A recent opinion poll found that anti-immigration Sweden Democrats enjoyed the most support and should emerge the strongest party if an election is to be held in Sweden today.

This unexpected result reflects the growing worries over immigration and integration in Sweden, which has taken more asylum seekers in recent years than any other European country relative to the size of its population.

A similar trend is noticeable in Denmark and Finland, with anti-immigration parties showing spectacular growth.

Baseless

Critics, however, claim that the concern and fear that the influx of foreigners would speed up the collapse of the European social order is untrue and baseless.  

The number of migrants, although portrayed as overwhelming in the media, is in fact minuscule when measured against Europe’s total population of 740 million. The world’s wealthiest continent can easily handle the current influx.

In 2014 Germany, the EU’s most prosperous country and the final destination of most refugees and economic migrants, recorded 203 000 asylum claims. It is expected to reach a record 800 000 this year, more than the rest of the EU combined.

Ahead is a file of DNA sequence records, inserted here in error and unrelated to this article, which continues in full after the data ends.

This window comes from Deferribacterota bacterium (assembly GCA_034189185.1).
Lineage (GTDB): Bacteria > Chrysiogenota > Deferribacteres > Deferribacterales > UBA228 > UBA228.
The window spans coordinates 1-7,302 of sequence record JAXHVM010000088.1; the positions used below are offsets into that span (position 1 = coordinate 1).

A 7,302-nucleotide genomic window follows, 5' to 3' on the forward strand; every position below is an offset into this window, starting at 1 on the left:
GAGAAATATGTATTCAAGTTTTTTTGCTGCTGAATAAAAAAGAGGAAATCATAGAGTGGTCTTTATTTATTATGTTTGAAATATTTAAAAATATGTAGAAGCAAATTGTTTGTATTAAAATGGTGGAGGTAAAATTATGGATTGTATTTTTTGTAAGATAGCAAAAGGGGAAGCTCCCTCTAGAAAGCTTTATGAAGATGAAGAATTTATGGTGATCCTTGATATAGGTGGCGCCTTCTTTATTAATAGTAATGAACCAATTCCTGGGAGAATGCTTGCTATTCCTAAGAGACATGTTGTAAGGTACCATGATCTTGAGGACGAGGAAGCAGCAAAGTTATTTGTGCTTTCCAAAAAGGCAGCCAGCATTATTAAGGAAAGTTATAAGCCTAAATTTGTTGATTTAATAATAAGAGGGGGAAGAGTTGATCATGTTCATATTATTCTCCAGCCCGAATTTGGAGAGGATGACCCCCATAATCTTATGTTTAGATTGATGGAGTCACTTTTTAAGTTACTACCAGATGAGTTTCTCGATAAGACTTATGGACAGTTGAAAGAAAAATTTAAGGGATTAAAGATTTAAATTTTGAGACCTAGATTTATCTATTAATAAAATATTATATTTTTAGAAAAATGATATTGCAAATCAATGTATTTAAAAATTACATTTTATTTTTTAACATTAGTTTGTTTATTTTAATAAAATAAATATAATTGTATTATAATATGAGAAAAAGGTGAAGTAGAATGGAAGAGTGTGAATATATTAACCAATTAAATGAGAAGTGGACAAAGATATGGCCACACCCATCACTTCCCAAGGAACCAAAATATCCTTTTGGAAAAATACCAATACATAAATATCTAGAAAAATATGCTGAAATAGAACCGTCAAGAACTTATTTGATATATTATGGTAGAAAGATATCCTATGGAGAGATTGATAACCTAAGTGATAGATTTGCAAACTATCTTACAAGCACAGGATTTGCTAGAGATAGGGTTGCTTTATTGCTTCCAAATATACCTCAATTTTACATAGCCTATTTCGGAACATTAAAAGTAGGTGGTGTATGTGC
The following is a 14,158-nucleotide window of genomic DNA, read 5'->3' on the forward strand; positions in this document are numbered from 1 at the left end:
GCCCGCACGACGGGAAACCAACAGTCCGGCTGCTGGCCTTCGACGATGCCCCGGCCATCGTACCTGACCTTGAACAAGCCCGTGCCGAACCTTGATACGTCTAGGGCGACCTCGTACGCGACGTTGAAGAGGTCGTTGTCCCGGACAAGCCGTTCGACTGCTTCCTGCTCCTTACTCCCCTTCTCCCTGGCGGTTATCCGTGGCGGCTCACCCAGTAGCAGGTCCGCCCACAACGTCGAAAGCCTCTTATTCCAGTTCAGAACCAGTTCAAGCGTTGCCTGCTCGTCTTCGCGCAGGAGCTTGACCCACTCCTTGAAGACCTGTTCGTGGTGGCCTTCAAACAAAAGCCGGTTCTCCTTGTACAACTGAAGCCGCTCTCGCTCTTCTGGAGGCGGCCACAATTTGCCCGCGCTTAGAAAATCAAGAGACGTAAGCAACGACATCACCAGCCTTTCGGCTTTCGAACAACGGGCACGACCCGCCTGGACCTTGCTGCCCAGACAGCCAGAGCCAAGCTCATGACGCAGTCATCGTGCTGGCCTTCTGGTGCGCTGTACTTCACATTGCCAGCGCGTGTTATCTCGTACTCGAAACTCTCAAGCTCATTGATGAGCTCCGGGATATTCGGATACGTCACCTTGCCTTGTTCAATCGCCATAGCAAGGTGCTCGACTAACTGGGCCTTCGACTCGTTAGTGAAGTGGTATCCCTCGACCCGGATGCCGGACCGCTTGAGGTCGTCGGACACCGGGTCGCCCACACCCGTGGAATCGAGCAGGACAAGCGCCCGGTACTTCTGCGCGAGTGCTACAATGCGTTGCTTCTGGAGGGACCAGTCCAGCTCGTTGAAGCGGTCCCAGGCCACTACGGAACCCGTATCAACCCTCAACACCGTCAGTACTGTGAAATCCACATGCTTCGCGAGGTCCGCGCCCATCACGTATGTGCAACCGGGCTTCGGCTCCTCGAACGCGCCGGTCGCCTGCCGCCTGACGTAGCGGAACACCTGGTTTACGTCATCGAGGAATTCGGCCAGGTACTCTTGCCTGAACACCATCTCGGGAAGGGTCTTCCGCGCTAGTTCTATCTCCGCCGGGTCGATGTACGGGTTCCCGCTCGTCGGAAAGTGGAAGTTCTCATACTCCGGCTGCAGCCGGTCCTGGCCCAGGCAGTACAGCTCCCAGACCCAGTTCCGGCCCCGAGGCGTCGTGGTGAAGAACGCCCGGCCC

To some these figures are staggering and a confirmation that the EU is under siege. Others would argue that migration is as old as the history of man and inextricably part of human nature to improve his standard of living – including migrating if need be.  

Myth

Despite the myth of an ‘asylum invasion’ in Europe, the majority of refugees are currently found in the southern hemisphere, particularly Africa and Asia. The bulk of the burden still falls upon the poorest parts of the world.

The focus, as result of the media hype, is on Europe, while in reality other countries, mostly much poorer but closer to the conflict zones, carry a considerably higher burden.

Lebanon, for example, is a hundred times smaller than the EU, but has already taken in more than fifty times as many refugees.